Millions of Women March for Rights
February 3, 2017
An estimated 3.2 million protesters total marched for women’s equality on Jan. 21 all across America.
Protesters from every background and gender marched on Washington DC and state capitols in the US with thousands of protesters throughout the country.
The march took place on January 21st in Washington DC with over 600 sister marches starting at 10:00 a.m. Sister marches in Olympia and Seattle were attended by thousands of marchers.
Protesters from all over the state congregated to the capitol building, marching in the road, the sidewalks and everywhere in between. An estimated 10,000 marchers came to the Olympia march, sitting on capitol steps with homemade signs, slogans, and speeches.
The movement was against hate and for equality for women. Other protesters dissented against Trump’s executive orders and economic inequality. Local tribes and water protectors marched for solidarity against fracking and big oil companies that ignored treaty agreements and environmental responsibility. Many causes were meshed into one protest all across the nation, resulting in some of the biggest crowds to ever appear in US history.
To show support for women everywhere, many protesters wore knitted pink hats with cat ears. It was to show solidarity for “pussy power”. A sea of pink greeted protester and non-protester alike all across America. Posters and signs with messages like “#NODAPL” and “This pussy grabs back” flooded on the street in every style, shape, and size.
The march started and concluded at the Olympia capitol campus, but many stopped on capitol steps to listen to speakers words and music before returning to the start.
Among the marchers was local activist and mentor at Pierce, Curtis Warmington. He marched for women's equality and against oppression with his wife and other faculty members. The women’s march is far from being their last march. “I have a feeling I’m going to march once a month for the next 4 years” said Warmington.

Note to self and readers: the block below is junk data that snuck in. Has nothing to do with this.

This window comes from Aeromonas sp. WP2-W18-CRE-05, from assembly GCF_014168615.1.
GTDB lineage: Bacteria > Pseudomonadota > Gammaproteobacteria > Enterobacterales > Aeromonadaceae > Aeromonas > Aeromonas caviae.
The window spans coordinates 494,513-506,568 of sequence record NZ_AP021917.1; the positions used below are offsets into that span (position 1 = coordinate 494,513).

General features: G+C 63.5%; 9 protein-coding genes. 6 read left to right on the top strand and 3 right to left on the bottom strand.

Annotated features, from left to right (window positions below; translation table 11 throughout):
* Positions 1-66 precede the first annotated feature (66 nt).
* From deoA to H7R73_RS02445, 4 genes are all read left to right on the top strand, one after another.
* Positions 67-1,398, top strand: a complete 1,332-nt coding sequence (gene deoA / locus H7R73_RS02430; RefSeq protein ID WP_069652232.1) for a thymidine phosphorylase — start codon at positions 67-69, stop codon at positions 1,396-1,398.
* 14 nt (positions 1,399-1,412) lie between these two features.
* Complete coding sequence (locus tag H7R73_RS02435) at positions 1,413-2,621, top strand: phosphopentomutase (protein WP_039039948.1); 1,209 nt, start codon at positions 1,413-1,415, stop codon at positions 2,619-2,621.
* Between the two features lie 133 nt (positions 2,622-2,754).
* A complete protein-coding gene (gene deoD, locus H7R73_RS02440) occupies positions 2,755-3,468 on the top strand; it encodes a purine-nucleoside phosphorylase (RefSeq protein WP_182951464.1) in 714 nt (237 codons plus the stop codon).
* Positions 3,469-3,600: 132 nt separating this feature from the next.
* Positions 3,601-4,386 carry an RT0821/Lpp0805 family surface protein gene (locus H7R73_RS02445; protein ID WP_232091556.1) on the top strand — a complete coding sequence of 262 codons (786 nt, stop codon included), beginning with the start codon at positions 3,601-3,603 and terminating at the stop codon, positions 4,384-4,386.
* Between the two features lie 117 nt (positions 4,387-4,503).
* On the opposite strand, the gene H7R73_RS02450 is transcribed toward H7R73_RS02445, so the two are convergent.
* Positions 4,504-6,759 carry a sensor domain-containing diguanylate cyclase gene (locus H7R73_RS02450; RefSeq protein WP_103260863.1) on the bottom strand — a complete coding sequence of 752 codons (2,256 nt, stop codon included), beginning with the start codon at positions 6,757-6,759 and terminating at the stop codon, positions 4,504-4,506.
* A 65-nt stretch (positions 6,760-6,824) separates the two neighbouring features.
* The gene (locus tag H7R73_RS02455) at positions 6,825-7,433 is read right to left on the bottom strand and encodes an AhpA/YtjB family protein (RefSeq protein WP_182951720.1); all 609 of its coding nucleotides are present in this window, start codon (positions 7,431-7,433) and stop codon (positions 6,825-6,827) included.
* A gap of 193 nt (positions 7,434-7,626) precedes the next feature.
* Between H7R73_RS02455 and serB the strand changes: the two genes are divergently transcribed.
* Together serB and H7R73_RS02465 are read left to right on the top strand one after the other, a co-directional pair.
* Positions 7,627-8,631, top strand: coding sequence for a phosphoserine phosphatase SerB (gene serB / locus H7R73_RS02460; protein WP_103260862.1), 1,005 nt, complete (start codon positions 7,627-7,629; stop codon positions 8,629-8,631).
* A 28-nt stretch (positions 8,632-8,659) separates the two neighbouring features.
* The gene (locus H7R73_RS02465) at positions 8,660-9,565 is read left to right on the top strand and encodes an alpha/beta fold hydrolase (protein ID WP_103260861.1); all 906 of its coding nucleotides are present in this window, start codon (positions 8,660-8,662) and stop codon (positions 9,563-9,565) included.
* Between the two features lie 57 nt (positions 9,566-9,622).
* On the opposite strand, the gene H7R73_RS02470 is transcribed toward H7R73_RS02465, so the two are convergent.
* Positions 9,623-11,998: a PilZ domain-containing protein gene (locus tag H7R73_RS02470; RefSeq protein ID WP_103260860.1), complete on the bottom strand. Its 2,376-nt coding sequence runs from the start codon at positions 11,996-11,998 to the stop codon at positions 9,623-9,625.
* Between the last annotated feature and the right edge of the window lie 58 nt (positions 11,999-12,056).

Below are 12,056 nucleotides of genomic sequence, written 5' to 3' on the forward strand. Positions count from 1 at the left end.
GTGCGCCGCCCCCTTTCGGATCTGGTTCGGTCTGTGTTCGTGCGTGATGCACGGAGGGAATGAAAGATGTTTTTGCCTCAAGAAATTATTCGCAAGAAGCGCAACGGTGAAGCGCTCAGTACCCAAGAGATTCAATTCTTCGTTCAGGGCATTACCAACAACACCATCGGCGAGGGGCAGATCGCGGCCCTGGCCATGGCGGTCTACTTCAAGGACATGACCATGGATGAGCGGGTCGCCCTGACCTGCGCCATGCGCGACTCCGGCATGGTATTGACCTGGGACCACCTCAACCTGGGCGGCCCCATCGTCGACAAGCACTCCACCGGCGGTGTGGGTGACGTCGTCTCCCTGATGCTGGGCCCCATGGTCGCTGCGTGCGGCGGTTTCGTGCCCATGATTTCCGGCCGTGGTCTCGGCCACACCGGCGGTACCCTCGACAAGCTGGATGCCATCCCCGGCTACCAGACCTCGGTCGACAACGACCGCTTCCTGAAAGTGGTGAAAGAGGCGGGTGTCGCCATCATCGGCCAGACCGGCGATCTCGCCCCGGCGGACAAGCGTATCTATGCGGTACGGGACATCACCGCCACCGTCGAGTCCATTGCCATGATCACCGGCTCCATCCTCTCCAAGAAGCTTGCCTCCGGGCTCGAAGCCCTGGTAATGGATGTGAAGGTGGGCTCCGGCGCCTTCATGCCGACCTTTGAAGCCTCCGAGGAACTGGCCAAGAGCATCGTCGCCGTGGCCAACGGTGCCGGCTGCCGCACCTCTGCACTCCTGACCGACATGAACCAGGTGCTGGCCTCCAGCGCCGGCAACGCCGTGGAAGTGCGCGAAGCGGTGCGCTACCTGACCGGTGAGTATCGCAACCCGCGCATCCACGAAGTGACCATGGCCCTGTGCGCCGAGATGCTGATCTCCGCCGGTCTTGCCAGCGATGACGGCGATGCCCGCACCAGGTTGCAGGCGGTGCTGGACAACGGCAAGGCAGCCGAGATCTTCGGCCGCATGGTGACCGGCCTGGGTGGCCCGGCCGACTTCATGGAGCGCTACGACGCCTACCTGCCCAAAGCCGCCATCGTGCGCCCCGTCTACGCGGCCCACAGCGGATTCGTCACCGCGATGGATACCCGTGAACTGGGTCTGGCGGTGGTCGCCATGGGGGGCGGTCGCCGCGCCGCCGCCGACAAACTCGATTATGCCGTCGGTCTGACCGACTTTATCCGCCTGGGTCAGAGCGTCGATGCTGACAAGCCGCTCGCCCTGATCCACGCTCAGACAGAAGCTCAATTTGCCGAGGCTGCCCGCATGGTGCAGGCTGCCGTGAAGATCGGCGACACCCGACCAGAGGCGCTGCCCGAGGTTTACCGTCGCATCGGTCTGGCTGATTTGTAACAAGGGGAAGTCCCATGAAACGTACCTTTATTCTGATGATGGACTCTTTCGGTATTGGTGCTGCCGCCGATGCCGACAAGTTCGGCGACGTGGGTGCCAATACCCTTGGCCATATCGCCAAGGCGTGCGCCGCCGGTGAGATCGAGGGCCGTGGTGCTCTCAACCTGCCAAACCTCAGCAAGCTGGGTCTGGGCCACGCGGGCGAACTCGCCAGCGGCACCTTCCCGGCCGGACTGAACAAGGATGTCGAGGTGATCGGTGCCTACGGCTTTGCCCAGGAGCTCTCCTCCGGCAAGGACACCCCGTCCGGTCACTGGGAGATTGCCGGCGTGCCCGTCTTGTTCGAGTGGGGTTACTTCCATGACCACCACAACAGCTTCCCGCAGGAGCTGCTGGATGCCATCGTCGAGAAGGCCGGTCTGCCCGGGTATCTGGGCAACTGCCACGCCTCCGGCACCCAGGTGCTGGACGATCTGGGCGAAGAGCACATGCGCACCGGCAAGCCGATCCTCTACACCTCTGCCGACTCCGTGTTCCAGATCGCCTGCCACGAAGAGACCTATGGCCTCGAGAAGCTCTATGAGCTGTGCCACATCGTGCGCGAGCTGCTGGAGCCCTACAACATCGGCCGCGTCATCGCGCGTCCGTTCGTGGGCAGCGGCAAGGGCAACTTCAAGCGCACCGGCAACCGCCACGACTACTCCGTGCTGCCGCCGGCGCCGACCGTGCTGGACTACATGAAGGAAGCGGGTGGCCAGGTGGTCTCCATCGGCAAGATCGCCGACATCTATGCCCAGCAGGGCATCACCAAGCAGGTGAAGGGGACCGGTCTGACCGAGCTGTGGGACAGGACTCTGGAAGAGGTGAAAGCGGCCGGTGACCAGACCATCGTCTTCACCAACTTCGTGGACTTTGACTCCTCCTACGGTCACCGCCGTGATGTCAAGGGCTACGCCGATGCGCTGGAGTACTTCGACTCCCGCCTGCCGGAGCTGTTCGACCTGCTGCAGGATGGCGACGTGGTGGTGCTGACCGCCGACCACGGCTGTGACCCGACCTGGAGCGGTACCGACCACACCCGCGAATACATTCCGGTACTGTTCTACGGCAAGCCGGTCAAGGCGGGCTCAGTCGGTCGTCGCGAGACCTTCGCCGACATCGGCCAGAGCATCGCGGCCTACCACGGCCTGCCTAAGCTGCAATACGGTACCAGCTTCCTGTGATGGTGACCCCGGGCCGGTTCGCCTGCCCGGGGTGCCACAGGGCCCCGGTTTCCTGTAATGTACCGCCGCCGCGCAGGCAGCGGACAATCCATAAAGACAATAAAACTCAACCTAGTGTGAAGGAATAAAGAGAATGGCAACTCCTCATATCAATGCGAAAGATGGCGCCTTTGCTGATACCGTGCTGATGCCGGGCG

Some students and employees didn’t attended the march for varied reasons. Paul Agbayani, pierce student and library employee, simply had no time but supported the protest.
“I thought it was very successful,” Agbayani said. “I saw pictures of the march. I wish I was there.”
Paul plans on going to more protests in the future when he has free time.
Some students didn’t even hear about the march. Lynsie, a young student at Pierce, looked on her phone to find out what the march was.
When she did, it was hard for her to find exactly what the march was about. Many things were being protested in the marches, but it was mainly for equality and women’s rights.
“I think it’s more effective to focus on a single issue at a time” said Lynsie.
Some staff shared this view and don't want anything to do with the marches at this time.
Ericka Solebee, a hard working custodian at Pierce, said that she and her husband chose to stay home.
“The march turned into an anti-trump protest,” Solebee said. “It's not gonna change. No matter how many protests they do, the president won't change.”
As of now, she plans to work and be with her loving husband. Her main concern at this point is how messy the couches near the library always get.
For those who missed the women’s march and want to get involved, there is an official website for the march. The website, womensmarch.com, offers event info, donations, and instructions on how to organize your own protest.
The women’s march of Olympia facebook page connects with local activists and organizers who can help you become a part of the fight for equality. You can also call your state senator, Maria Cantwell, at 253-572-2281 and let her know your position.